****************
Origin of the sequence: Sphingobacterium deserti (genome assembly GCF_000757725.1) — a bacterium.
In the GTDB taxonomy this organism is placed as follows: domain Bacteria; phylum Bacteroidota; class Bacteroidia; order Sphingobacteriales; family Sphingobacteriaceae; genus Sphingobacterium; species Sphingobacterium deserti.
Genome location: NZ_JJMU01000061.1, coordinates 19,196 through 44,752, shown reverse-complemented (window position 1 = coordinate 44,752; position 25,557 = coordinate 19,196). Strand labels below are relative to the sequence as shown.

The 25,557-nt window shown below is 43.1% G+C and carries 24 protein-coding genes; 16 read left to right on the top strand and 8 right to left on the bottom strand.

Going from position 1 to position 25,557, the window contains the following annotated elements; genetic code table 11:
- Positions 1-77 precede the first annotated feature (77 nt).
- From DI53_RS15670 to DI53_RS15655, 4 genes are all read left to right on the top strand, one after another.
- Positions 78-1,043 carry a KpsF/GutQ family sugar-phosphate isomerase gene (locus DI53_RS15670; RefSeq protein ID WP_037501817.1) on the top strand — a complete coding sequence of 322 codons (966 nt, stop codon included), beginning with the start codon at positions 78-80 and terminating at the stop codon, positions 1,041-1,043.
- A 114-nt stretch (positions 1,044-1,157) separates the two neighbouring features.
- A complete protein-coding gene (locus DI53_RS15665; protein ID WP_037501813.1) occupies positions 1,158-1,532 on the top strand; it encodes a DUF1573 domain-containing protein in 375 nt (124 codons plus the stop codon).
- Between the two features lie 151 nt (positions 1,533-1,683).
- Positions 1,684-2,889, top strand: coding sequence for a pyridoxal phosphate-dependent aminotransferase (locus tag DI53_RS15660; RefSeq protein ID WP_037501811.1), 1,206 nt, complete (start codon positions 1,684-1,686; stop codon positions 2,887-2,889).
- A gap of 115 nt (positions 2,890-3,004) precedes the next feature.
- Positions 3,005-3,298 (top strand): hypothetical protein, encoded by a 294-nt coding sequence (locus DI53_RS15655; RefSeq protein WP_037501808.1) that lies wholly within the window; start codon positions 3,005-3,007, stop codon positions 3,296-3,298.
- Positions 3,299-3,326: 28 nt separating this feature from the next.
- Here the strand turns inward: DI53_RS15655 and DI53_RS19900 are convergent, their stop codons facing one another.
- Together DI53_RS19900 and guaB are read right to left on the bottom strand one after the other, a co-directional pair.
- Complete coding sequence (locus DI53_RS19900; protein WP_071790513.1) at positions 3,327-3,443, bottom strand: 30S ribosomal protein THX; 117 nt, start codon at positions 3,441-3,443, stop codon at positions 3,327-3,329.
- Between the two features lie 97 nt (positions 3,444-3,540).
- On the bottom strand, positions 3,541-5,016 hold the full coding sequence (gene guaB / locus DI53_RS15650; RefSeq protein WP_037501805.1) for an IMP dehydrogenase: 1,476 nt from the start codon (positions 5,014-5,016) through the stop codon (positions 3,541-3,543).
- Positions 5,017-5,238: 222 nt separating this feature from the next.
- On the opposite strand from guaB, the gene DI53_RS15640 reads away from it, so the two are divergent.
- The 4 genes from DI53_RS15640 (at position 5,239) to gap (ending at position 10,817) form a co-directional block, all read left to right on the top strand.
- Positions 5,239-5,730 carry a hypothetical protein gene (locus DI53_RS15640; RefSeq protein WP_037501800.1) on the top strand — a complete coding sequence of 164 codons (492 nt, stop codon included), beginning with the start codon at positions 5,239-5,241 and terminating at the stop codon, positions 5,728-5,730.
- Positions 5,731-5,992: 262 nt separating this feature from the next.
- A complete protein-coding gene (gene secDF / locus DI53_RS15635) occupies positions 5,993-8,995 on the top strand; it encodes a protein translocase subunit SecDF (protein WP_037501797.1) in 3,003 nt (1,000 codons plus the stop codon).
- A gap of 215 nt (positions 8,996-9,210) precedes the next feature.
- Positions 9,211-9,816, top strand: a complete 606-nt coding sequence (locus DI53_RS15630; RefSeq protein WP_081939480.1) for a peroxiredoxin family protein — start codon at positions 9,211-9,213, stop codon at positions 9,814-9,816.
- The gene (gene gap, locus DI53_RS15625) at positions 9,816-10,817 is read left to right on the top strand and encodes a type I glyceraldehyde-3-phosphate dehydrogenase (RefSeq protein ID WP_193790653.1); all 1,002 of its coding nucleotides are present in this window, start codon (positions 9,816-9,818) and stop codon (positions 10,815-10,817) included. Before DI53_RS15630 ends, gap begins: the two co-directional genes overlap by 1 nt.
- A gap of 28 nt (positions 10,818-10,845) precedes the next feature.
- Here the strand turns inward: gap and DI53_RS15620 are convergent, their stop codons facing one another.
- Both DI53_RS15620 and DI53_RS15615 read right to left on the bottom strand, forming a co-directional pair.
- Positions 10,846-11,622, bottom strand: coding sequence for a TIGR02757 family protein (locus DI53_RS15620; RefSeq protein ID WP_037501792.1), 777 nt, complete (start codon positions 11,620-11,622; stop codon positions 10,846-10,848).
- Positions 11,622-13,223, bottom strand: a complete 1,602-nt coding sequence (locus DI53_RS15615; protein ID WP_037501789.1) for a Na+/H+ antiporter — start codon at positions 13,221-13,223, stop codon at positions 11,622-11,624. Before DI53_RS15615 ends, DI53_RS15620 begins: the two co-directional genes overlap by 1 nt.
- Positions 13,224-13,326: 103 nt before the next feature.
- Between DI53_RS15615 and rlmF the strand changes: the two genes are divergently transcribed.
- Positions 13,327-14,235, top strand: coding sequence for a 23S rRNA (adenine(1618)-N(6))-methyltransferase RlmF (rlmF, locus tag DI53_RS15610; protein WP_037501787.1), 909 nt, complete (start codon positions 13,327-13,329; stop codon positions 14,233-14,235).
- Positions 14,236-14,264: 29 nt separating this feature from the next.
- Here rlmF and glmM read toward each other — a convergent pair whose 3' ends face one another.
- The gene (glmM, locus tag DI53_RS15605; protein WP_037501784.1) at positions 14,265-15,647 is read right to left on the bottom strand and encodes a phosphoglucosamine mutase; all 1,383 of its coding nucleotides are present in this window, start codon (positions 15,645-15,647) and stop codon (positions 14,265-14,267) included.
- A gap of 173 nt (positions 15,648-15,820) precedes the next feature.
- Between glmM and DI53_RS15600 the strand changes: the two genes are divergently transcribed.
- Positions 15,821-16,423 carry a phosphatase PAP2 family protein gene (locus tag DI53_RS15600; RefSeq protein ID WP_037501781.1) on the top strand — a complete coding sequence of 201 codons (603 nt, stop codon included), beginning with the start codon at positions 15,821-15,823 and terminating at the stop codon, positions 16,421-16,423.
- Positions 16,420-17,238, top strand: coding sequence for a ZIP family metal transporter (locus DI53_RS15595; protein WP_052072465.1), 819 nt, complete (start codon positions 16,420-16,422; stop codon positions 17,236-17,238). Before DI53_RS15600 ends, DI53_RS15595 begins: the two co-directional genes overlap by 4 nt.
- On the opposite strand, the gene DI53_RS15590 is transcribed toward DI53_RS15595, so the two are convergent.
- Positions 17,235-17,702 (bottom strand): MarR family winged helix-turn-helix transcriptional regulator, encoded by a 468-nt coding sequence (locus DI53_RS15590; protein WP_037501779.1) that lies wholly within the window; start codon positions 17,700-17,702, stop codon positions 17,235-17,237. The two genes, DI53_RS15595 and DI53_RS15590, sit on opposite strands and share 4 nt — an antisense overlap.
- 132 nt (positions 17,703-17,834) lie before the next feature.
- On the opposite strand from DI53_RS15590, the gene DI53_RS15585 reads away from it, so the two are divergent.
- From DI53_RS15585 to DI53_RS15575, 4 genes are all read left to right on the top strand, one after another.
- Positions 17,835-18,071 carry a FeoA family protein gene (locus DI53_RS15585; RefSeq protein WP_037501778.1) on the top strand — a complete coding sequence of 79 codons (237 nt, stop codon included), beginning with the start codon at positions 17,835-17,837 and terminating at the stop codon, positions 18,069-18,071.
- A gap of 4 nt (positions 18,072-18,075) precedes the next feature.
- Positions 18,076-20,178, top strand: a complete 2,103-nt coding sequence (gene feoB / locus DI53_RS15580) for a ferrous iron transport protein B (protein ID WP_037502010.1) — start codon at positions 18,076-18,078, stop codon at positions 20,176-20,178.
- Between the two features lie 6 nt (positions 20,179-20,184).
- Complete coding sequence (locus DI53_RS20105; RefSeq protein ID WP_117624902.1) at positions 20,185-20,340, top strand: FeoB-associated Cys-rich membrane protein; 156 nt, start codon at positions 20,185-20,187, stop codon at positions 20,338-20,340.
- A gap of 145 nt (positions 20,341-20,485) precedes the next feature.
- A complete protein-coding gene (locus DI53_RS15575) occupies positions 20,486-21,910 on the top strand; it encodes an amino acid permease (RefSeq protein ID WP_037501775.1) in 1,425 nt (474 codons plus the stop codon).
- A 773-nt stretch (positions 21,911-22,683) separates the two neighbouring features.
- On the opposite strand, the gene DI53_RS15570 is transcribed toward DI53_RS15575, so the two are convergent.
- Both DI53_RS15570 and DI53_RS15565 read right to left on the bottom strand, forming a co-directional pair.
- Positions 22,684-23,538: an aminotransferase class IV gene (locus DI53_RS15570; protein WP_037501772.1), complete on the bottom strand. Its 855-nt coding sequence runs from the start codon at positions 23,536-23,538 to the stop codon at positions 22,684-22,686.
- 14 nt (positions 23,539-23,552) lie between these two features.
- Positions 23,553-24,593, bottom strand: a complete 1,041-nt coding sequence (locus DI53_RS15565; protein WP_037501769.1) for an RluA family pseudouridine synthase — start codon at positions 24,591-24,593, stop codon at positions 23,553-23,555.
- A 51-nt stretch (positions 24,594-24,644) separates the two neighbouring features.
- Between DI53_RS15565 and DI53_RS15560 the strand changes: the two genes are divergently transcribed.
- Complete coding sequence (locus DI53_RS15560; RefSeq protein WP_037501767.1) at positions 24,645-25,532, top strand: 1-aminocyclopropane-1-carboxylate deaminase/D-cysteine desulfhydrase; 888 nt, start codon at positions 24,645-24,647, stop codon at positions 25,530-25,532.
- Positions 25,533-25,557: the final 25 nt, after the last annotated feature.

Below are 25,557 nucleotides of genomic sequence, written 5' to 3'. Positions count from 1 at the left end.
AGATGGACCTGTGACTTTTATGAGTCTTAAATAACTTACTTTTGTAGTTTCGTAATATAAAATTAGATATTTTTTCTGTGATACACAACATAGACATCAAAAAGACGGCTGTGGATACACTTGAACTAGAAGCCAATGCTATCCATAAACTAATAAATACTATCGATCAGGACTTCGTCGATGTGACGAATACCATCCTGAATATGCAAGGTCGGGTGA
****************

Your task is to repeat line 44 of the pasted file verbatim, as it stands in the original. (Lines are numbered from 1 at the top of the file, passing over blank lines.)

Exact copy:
- Positions 16,420-17,238, top strand: coding sequence for a ZIP family metal transporter (locus DI53_RS15595; protein WP_052072465.1), 819 nt, complete (start codon positions 16,420-16,422; stop codon positions 17,236-17,238). Before DI53_RS15600 ends, DI53_RS15595 begins: the two co-directional genes overlap by 4 nt.